It’s important to only use commission-free annuities such as with Fidelity or Vanguard.

In summary here are the four ingredients to make this work:

  • A poor cash value policy you want to drop, with a tax loss.
  • An annuity or life policy with a gain or prospect of a gain.
  • Preferably over age 59.5.
  • A no-load annuity.

It’s a rare scenario that has all elements present, but with this happening with two clients in the same week, it may have broader application than I’d thought.

If I’m with a Good Company, Isn’t that Enough?

Some people are so convinced of how great their insurer is, that they cannot see any benefit from outside advice. Nothing could be further from the truth.

Perhaps the best way to illustrate this is by example. I just finished a life insurance review that illustrates the dramatic potential for improvement within the same company. This client was a little extreme for most of us: his income was higher and what he was asked to spend on life insurance may seem absurd (though it happens all the time). But it graphically shows what frequently happens, albeit often on a lower scale.

A Northwestern Mutual agent approached this newly practicing doctor earning a very strong income and recommended a life insurance policy as an investment. The doctor contacted me for a second opinion. The agent emphasized what an outstanding company he represented (true) and proposed a 3 million dollar policy costing 25k/yr with a surrender value of 3k at the end of first year. I suggested a variation with the same company: a lower death benefit, costing 12k/yr with a surrender value of 10k at end of first year. Over 12k less premium for 7k more value!

The gist of this recommendation was to shelter money in an investment that would be exempt from a medical malpractice lawsuit. Whole life cash values fall in this category. The thing to keep in mind is that it was an investment.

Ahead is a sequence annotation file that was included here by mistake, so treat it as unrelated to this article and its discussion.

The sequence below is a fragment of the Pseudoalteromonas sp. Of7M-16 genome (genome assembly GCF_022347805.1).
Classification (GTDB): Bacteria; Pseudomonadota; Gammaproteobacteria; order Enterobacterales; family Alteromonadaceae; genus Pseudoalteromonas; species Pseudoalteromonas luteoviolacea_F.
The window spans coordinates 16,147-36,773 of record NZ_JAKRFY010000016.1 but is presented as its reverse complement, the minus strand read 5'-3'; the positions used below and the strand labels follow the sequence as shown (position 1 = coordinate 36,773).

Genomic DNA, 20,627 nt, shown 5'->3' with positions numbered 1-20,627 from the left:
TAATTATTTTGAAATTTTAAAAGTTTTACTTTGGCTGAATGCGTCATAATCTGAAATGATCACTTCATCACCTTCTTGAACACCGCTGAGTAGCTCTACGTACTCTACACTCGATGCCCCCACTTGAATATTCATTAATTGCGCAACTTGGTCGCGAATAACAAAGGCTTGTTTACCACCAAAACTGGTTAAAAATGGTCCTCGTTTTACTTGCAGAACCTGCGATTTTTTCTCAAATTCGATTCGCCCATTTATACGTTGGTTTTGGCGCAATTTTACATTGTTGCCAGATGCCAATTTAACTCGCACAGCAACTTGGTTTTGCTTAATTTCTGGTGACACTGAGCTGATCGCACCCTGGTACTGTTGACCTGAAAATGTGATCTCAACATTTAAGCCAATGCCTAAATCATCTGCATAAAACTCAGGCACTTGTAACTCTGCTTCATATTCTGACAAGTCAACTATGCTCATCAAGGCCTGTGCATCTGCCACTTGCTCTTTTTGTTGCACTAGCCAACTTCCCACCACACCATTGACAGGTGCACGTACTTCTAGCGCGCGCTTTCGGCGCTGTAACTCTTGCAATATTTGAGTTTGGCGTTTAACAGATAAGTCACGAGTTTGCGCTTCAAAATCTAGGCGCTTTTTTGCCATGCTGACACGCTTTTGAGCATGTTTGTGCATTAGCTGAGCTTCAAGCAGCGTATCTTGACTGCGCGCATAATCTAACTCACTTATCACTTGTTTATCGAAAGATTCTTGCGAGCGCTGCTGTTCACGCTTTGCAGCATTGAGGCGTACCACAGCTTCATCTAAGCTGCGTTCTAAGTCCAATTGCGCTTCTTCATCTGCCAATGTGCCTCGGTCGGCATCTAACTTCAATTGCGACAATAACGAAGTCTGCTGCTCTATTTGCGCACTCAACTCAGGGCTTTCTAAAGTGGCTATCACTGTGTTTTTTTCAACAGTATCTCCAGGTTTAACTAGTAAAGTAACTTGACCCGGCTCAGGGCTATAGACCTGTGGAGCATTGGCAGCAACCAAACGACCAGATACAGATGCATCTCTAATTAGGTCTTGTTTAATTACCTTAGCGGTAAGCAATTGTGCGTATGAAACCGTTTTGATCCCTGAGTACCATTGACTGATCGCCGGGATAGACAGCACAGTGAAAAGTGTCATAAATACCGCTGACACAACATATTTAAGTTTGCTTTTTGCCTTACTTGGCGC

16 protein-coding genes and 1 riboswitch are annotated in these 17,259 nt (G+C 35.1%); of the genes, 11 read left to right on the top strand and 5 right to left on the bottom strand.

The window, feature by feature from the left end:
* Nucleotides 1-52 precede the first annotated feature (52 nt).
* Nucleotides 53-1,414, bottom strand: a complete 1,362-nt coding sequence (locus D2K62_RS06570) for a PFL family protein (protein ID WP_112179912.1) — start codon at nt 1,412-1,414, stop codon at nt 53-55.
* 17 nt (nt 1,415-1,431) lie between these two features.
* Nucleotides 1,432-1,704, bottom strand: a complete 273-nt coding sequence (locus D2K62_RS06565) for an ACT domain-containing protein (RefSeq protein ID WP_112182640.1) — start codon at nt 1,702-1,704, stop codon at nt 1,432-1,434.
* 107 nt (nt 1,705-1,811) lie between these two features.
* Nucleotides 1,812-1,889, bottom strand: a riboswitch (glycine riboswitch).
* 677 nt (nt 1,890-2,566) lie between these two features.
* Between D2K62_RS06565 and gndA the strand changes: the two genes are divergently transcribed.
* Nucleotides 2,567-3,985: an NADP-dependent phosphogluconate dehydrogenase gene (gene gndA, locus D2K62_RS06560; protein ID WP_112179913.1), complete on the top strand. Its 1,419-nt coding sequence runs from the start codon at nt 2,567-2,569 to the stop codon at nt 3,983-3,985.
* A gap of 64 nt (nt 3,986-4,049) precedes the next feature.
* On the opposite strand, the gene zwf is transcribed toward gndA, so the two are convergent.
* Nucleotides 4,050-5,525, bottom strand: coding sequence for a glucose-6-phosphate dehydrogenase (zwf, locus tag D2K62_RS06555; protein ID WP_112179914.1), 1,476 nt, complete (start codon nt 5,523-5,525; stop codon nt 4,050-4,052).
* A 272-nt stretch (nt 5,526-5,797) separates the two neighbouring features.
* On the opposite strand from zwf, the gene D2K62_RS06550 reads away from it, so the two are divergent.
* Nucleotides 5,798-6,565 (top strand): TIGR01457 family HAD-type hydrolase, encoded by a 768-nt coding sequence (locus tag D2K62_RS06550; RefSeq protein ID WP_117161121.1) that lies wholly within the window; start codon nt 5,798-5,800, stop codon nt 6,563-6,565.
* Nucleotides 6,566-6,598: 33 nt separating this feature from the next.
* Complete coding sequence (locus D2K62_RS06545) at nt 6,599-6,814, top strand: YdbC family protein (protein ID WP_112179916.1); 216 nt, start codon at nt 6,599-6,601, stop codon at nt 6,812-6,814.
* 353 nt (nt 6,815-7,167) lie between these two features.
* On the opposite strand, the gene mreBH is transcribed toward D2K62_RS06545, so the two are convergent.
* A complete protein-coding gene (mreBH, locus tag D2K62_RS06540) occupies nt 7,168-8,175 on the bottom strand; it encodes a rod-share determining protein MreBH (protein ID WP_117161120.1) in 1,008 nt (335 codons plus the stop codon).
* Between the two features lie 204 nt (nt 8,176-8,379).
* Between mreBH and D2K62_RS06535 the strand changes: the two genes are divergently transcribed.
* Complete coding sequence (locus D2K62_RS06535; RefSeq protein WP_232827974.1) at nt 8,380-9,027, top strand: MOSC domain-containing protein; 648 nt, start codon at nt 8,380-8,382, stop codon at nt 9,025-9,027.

One should not tuck an investment inside a 3 million dollar life insurance policy, with its ever-increasing internal mortality costs, unless you need the death benefit. This was a newly married couple, with no mortgage debt, no school debt, and no children. She was a Peace Corp worker who had never dreamed of marrying a high income professional anyway.

Part of this misdirection lies in the fact that the company has some policies that are (much) better values than others. The consumer doesn’t know that and the agent has no incentive to tell it. The commission on the proposed policy was over 12k; the commission on the variation was less than 2k. The influence of this commission on advice can be profound. It’s much better to get your financial advice from someone not under that influence. How is my compensation influenced by his choice? Zip. I’m paid to help clients find good values.

The conclusion is that connecting with a fine company is just the beginning. Northwestern is such a company that I deal with frequently, and I cannot recall a single time when arrangements with them were not improvable, either with proposed or in-force policies. * There will always be a conflict between your interest and the company’s, no matter how good they are. Paying a guide is money well spent and if you think because you are with a good company you don’t need a guide, think again. This doctor made a 2000% return on his guide fee. Extreme? Yes. But excellent returns on fees for impartial insurance advice (even when you are with a good company) are common- the rule, not the exception.

If you don’t mind living with the advice of an agent who is “under the influence”, you can save that fee. Most people will never know how much better it could have been. However more and more people are discovering the advantage of using an impartial guide, while they save their fee back many times.

*These all had Northwestern policies (see Testimonials):

  • Mark and Liesl Marmon
  • Paul Caldwell
  • Roger Smith
  • Charlton Veazy
  • Bob and Peggy Arrington